The great majority of the
talk I have heard since the great tsunami of 2004 may have
missed the most important point of all.
Immediately after this
cataclysmic event, we were subjected to many questions,
such as which countries were being cheap in their relief
support, or was the corrupt United Nations fit to take
charge of the humanitarian operation, or why weren't early
warning systems employed, etc.
These are all legitimate
and timely questions. Yet there's another, more
ominous question bubbling just under the surface.
Not many want to raise the question in this politically
correct world. They are afraid of being attacked for
speaking of what many are pondering. But if we are
to be truly compassionate toward the survivors and our
fellow human beings, I believe we must place the question
on the table.
There's an old saying,
"An ounce of prevention is worth a pound of cure." When
things happen in my life, good and bad, I believe they
happen for reasons. And there's always a lesson in
there for me. So is there a lesson behind the great
tsunami of 2004? Is there anything—spiritually
speaking—that could have been done to prevent it?
Can our behavior in any
way prevent or minimize future earthquakes, tsunamis,
floods, and the like? In other words, can our
moral—or immoral conduct as the case may be—affect God's
conduct toward us?
If we believe it can,
then it's not a stretch to believe that God can cause
"natural disasters" to occur to achieve His purposes.
And if we believe that, the logical follow-up question in
regards to this tsunami is simply, "Did God do it?"
If we believe the words
in the Old Testament, we believe that God can and does
destroy via "natural disasters". From the great
flood to the destruction of Sodom and Gomorrah with fire
and brimstone, there's a great precedence for this, and
rational societies have long believed it to be true.
To this day, for instance, the phrase "act of God" is used
on insurance policies regarding earthquakes, floods, and
the like. The fear of God's potential retribution is
very real to many, and most certainly affects the behavior
of many millions.
When the subject of God
has been broached since this disaster, questions have been
asked, such as "Why would a just God allow this?" Have you
ever stopped to think that perhaps God didn't "allow"
this, but that he DID it? Which would bring up the
See, this is a question
most really don't want to ask, because it intrudes into
our personal behavior. The notion that our actions
can be right or wrong is one we of the "enlightened"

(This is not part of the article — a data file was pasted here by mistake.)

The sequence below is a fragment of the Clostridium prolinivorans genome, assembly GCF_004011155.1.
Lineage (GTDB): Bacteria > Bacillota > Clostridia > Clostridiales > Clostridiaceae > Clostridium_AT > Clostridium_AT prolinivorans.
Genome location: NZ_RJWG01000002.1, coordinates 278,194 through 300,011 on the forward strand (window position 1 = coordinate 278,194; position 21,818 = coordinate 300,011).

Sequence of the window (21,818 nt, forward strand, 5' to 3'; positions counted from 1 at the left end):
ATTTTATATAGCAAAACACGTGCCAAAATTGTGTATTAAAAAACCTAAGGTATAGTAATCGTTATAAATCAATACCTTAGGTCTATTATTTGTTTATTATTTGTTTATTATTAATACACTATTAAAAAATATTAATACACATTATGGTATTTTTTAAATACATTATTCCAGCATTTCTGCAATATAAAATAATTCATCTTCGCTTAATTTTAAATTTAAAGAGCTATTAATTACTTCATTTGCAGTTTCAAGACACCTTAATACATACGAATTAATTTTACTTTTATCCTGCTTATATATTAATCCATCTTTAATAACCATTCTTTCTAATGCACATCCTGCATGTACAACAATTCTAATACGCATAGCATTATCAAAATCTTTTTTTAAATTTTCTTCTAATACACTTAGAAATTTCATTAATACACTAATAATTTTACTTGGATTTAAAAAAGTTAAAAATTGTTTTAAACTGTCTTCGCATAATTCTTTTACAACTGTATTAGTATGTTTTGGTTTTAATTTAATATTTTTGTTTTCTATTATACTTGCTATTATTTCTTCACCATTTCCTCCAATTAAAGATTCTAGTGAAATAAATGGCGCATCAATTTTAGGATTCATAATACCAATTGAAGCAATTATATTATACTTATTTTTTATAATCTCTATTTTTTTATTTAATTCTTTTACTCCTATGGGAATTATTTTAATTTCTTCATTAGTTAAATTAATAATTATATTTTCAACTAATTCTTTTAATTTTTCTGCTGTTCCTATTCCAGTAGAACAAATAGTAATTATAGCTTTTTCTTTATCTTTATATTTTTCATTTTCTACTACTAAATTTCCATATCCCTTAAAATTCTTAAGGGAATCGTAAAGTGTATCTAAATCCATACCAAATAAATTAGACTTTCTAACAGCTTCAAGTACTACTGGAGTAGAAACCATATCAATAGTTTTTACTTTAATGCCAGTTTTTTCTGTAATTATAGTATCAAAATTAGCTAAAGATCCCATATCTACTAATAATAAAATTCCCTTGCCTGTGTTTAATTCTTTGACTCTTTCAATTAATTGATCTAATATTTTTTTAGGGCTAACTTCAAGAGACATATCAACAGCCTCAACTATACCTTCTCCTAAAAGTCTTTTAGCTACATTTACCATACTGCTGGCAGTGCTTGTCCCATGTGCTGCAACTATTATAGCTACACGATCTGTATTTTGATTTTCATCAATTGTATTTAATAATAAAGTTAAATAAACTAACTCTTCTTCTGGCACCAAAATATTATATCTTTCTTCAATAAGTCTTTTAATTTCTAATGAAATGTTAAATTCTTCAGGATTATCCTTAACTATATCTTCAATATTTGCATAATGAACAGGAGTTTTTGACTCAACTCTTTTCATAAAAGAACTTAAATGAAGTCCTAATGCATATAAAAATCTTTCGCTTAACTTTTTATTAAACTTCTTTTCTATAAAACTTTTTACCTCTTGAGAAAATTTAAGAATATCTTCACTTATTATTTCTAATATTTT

modern world don't want to contemplate.
There are behavioral
areas human beings have no business venturing beyond.
But they do. And when they refuse to stop
themselves, particularly from abusing the young, and the
"good" around them avert their gaze, would it be a stretch
to conceive that God could see the need to step in and
make a clear statement to those who are guilty, and to
those who may be considering following in the guilty's
Interestingly, after the
news of thousands upon thousands of deaths, we heard
reports that virtually no animals were killed, nor were
many "primitive" (relatively uncorrupted) people killed.
"Experts" rushed in to explain that animals have a "sixth
sense" that allowed them to escape. Yes, that is
true, but could it be that the reason that they were not
killed was because they were not the intended targets?
I was reading Time
Magazine's special report on the tsunami, and was struck
by something I saw. I admit to having a kind of
fascination with maps, so my eye was immediately drawn to
an overview map of "how the deadly waves spread."
I noticed the red rippled
ball on the map signaling the earthquake's epicenter,
which was adjacent to the northern tip of the Indonesian
island of Sumatra. Last year,
UNICEF sponsored a
regional conference in Medan, North Sumatra on child sex
trafficking. Reportedly, 400,000 children worldwide,
including 70,000 from Indonesia, are being traded and
exploited every year, some as young as nine.
One of the conference
participants was quoted as saying, "Child trafficking for
sexual exploitation in the Asian region is getting out of
hand because authorities have not done enough to hinder or
bring to justice the perpetrators."
An article in Inside
Indonesia, July—Sept 1999, titled "Flesh Trade of Sumatra"
detailed incredible cruelty in brothels there, where girls
14-18 are treated like sexual cattle. Virgins who
are free of disease are at a high premium. Tales
like the one of the girl whose head was smashed into a
wall under the direction of a cruel madam for the sin of
refusing to satisfy the passions of a client are
apparently not uncommon.
Harsher laws and greater
enforcement of those laws was recommended at the
UNICEF-sponsored conference, as was greater regional
cooperation. Hmmm, greater regional cooperation
needed .... I can't help but wonder if there was a divine
reason why the surrounding countries were hit.
In the West, adult men
who have sex with underage girls are considered criminals.
In Indonesia there is no such law. Even the laws
that do exist are poorly implemented due to reported
After the disaster hit,
we heard reports of rampant child abductions for their use
in the sex trade. Think about this—AFTER the
disaster hit. I read a report about a young woman
who survived the tsunami only to be raped in the swirling,
muddy waters by a stranger who threatened to kill her if
she spoke about it.
Can you imagine the
depths of depravity of those who would suffer through a
major tsunami, and instead of pausing to consider the
reason behind it and to assist victims, would merely use
the tragedy as a tool to further their sick deeds?
It's pure evil, and gives us a glimpse into the kind of
wickedness at work there BEFORE the disaster hit.
Indonesia's history built
a foundation for its present. Concubinage was
Javanese (Indonesia's main island) kingdoms
and kings had sexual rights over low caste widows on the
island of Bali. During the Dutch colonial period the
sex industry expanded and became more organized.
Throughout the 17th and 18th centuries, Bali's principal
export was slaves. In Jakarta, on the northern tip
of Java, Balinese slaves made up a large portion of the
The sex trade was long
ago institutionalized in Indonesia. And today the
government runs official brothel complexes throughout the
country, managed by the local Social Affairs office.
There also exists a rampant unofficial sex trade as well,
and an industry of women who smoothly combine the
professional skills of a secretary with sexual favors for
Responding to intense
criticism, the government last year finally came up with a